Having said all the negative about the house, its also a 20 minute drive from the beach at Goodspirit Lake which can’t be a bad thing for our boating future.  It has a huge yard which could be a maintenance headache but …….. wait for it ………… the village mows the grass.  We’ll plant some raspberries because my great regret about the Nipawin acreage is that we left raspberries behind that were ready to bear fruit the year we moved out.

The house is also part of a larger picture in that it enables us to officially move back to Saskatchewan.  We got sick and tired of the money grab that calls itself BC.  Somebody quipped that BC stands for “bring cash” and that certainly was our experience.  The management of ICBC should be jailed – if any business did what they do it would be considered fraud.  The healthcare cards that cost us $1200 per year delivered what ???   We seriously considered buying property in BC but then we looked at where we are currently working and decided that BC was just a huge fricking mistake and the sooner we turned it around the happier we would be.  So we did.

Along the way to buying the house in Buchanan we had a delightful trip around Saskatchewan.  We entered at Lloydminster, crossed the north through Shellbrook and I went as far east as Nipawin.  Then we went down through Melfort to Watson and across to Kamsack then south and into Yorkton from the east.  We arrived in Yorkton in the middle of their once in a century flood.  Then we went south and visited Grayson and Neudorf.  From there we headed back north to Buchanan and then over to Regina.  The constant theme in this trip was small dying towns with cheap houses for sale but along the way we saw most of the province and stopped for lunch at some really cute little rest areas.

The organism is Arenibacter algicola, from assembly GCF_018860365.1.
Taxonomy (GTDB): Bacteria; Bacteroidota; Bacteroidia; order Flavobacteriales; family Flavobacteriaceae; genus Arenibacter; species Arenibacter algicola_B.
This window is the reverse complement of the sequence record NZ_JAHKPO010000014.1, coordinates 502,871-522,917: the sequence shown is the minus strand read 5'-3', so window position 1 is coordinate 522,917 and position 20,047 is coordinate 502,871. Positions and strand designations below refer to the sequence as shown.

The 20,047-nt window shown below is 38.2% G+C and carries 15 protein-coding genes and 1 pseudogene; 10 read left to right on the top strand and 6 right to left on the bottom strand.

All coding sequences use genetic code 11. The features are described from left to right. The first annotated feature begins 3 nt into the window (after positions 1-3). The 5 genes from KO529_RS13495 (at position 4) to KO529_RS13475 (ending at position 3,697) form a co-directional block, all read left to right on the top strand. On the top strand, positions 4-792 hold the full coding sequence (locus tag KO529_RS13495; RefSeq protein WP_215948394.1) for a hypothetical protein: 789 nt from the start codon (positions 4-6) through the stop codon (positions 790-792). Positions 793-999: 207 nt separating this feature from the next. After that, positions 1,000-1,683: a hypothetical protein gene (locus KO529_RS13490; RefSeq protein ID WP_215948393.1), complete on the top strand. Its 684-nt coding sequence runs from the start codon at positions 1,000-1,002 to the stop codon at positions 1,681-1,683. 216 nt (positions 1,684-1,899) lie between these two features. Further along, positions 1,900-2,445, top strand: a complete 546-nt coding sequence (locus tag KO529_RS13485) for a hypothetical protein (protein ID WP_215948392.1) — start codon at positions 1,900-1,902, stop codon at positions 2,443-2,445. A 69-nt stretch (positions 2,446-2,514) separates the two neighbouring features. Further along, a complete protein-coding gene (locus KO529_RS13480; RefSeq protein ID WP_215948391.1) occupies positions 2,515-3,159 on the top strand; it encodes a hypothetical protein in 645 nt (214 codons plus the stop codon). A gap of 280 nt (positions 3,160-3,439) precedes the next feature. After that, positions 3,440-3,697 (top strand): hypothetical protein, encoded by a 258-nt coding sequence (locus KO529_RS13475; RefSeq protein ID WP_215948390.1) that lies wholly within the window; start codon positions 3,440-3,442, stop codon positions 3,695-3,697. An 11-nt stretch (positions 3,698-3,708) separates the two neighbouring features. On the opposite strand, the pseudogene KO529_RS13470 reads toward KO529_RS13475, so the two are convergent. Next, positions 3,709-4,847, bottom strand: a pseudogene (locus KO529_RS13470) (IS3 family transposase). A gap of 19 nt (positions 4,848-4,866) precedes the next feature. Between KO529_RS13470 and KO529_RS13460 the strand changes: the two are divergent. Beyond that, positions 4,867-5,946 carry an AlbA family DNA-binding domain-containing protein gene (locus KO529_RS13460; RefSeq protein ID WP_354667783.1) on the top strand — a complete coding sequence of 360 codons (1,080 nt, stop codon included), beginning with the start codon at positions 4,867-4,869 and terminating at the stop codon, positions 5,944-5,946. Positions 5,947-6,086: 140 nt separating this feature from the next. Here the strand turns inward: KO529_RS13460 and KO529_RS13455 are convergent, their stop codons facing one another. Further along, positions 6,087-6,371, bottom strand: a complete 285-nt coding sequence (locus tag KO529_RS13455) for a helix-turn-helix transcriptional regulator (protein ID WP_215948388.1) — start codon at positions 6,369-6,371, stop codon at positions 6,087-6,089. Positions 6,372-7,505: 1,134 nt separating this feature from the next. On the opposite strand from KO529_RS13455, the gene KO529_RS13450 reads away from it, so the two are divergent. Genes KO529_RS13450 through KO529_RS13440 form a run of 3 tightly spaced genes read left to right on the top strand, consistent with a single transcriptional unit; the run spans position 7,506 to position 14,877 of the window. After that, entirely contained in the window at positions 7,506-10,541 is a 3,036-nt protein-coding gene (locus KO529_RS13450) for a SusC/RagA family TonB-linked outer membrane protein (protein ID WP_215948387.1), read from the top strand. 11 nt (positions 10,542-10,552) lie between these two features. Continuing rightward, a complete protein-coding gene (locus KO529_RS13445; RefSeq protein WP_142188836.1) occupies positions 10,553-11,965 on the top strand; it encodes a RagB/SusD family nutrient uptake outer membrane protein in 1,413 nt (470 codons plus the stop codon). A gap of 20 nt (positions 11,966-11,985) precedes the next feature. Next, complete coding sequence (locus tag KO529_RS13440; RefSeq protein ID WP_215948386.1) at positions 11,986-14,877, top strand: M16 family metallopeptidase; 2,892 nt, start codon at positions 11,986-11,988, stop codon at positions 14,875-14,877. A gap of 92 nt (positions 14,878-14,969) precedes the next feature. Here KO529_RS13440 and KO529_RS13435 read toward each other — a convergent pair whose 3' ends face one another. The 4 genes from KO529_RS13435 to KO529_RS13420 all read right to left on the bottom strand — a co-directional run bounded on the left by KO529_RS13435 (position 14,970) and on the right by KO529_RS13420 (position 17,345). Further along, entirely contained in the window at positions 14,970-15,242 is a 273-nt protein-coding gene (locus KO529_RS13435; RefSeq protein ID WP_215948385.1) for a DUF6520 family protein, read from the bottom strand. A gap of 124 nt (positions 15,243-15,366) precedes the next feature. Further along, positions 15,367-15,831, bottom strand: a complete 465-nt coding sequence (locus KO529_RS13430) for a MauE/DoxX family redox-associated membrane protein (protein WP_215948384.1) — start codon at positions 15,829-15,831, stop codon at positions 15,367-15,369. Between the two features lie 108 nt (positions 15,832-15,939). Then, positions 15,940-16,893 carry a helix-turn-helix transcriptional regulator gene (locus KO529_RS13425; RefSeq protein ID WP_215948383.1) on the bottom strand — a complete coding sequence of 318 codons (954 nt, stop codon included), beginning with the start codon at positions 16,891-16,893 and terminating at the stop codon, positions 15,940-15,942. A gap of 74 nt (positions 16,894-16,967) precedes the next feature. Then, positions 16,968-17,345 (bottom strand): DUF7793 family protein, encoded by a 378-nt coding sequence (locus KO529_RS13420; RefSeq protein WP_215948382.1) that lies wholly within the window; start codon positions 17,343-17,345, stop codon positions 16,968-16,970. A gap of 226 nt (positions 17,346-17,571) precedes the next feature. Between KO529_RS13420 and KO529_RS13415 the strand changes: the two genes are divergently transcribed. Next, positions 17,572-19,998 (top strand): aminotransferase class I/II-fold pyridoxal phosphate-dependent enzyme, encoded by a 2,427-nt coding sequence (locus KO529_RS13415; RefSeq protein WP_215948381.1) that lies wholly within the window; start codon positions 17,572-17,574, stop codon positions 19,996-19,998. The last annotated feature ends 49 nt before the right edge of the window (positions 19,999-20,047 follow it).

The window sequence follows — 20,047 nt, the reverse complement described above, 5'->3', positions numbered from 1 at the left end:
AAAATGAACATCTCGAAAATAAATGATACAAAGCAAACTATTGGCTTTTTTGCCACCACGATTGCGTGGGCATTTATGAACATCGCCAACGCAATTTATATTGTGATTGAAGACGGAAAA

Almost every town has one and nobody ever uses them.  The capital cost to construct them is significant but the cost of upkeep has to be huge.  Some of them are real gems, they’re often hidden in the town and they are a great spot to stop for a meal. 

I was a little concerned about getting whacked by an errant golf ball when we stopped for supper in Ft. Qu’Appelle but we got away with it.  The Ft. Q. goof course seems to attract a lower calibre of goofers than some and they evidently have no restrictions on how many family members can ride in or hang on the outside of a goof cart.

My guess is there’s a lot of places on the prairies where a lot of trails used to cross each other.  And wherever the trails had to cross a river they were more likely to come together at the natural fords.  I guess that’s part of our heritage but I’m not sure I’d have spent the money to engrave that information on a marker.  As a taxpayer I didn’t have any effective voice in the decision to do that so I’ll get my taxes back by stopping there for dinner as often as practical.

2 comments:

LakeConroePenny,TX said...

Boy! It's getting bad for fulltimers when they have to buy a house to get insurance on their home and/or boat.
But it will give you a home base, and I think that will give you a warm feeling of 'a place to go home to'.
Are you one of those who would like to have a workshop?
Congratulations, and Happy Trails, Penny, TX

Jorgito's dad said...

We certainly weren't missing having a house and all the maintenance headaches that go along with home ownership. I do miss my shop and this place comes with a garage and another outbuilding. So that's OK.